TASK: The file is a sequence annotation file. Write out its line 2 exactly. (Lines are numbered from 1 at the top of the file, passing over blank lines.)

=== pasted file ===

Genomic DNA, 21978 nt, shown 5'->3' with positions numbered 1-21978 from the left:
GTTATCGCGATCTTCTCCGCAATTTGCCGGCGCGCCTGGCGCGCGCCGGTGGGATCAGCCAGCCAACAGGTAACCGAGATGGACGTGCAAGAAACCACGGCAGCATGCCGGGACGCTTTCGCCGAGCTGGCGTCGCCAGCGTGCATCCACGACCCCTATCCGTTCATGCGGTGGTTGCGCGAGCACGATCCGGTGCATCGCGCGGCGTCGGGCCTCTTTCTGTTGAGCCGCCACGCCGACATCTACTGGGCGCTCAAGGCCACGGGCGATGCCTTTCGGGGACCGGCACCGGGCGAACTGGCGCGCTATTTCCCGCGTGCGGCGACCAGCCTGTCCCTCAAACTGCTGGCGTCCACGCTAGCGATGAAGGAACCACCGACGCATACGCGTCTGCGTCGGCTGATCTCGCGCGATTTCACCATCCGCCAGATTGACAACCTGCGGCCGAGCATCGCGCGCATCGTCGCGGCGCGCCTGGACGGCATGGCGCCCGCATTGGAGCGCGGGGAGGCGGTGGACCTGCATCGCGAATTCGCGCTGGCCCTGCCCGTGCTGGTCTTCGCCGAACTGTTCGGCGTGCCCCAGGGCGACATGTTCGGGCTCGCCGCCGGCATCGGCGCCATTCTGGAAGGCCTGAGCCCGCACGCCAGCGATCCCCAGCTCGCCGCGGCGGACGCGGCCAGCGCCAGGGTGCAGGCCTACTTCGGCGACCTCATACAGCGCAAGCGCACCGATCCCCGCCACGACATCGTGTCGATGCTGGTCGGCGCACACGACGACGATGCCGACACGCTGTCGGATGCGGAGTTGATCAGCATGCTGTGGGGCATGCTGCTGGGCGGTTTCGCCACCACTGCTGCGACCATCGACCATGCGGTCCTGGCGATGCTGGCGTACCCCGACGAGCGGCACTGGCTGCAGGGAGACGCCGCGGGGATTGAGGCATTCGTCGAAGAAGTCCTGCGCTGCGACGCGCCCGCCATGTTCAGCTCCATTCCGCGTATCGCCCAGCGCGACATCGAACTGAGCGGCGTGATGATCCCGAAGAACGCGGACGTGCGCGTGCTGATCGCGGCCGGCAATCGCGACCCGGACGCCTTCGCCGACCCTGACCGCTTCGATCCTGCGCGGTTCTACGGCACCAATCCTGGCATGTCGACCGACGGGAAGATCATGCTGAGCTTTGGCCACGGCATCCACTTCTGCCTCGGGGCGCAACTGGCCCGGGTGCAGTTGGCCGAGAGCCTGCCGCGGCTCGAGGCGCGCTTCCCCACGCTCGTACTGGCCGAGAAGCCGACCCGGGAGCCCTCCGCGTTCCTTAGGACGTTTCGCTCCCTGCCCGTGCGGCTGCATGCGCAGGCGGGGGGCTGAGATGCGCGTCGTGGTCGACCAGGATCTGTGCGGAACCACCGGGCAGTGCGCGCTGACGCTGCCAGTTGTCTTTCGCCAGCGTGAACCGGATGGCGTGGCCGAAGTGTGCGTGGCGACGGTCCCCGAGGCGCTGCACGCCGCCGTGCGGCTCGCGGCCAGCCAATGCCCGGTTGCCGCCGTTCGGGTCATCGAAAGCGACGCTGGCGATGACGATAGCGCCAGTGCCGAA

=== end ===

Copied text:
GTTATCGCGATCTTCTCCGCAATTTGCCGGCGCGCCTGGCGCGCGCCGGTGGGATCAGCCAGCCAACAGGTAACCGAGATGGACGTGCAAGAAACCACGGCAGCATGCCGGGACGCTTTCGCCGAGCTGGCGTCGCCAGCGTGCATCCACGACCCCTATCCGTTCATGCGGTGGTTGCGCGAGCACGATCCGGTGCATCGCGCGGCGTCGGGCCTCTTTCTGTTGAGCCGCCACGCCGACATCTACTGGGCGCTCAAGGCCACGGGCGATGCCTTTCGGGGACCGGCACCGGGCGAACTGGCGCGCTATTTCCCGCGTGCGGCGACCAGCCTGTCCCTCAAACTGCTGGCGTCCACGCTAGCGATGAAGGAACCACCGACGCATACGCGTCTGCGTCGGCTGATCTCGCGCGATTTCACCATCCGCCAGATTGACAACCTGCGGCCGAGCATCGCGCGCATCGTCGCGGCGCGCCTGGACGGCATGGCGCCCGCATTGGAGCGCGGGGAGGCGGTGGACCTGCATCGCGAATTCGCGCTGGCCCTGCCCGTGCTGGTCTTCGCCGAACTGTTCGGCGTGCCCCAGGGCGACATGTTCGGGCTCGCCGCCGGCATCGGCGCCATTCTGGAAGGCCTGAGCCCGCACGCCAGCGATCCCCAGCTCGCCGCGGCGGACGCGGCCAGCGCCAGGGTGCAGGCCTACTTCGGCGACCTCATACAGCGCAAGCGCACCGATCCCCGCCACGACATCGTGTCGATGCTGGTCGGCGCACACGACGACGATGCCGACACGCTGTCGGATGCGGAGTTGATCAGCATGCTGTGGGGCATGCTGCTGGGCGGTTTCGCCACCACTGCTGCGACCATCGACCATGCGGTCCTGGCGATGCTGGCGTACCCCGACGAGCGGCACTGGCTGCAGGGAGACGCCGCGGGGATTGAGGCATTCGTCGAAGAAGTCCTGCGCTGCGACGCGCCCGCCATGTTCAGCTCCATTCCGCGTATCGCCCAGCGCGACATCGAACTGAGCGGCGTGATGATCCCGAAGAACGCGGACGTGCGCGTGCTGATCGCGGCCGGCAATCGCGACCCGGACGCCTTCGCCGACCCTGACCGCTTCGATCCTGCGCGGTTCTACGGCACCAATCCTGGCATGTCGACCGACGGGAAGATCATGCTGAGCTTTGGCCACGGCATCCACTTCTGCCTCGGGGCGCAACTGGCCCGGGTGCAGTTGGCCGAGAGCCTGCCGCGGCTCGAGGCGCGCTTCCCCACGCTCGTACTGGCCGAGAAGCCGACCCGGGAGCCCTCCGCGTTCCTTAGGACGTTTCGCTCCCTGCCCGTGCGGCTGCATGCGCAGGCGGGGGGCTGAGATGCGCGTCGTGGTCGACCAGGATCTGTGCGGAACCACCGGGCAGTGCGCGCTGACGCTGCCAGTTGTCTTTCGCCAGCGTGAACCGGATGGCGTGGCCGAAGTGTGCGTGGCGACGGTCCCCGAGGCGCTGCACGCCGCCGTGCGGCTCGCGGCCAGCCAATGCCCGGTTGCCGCCGTTCGGGTCATCGAAAGCGACGCTGGCGATGACGATAGCGCCAGTGCCGAA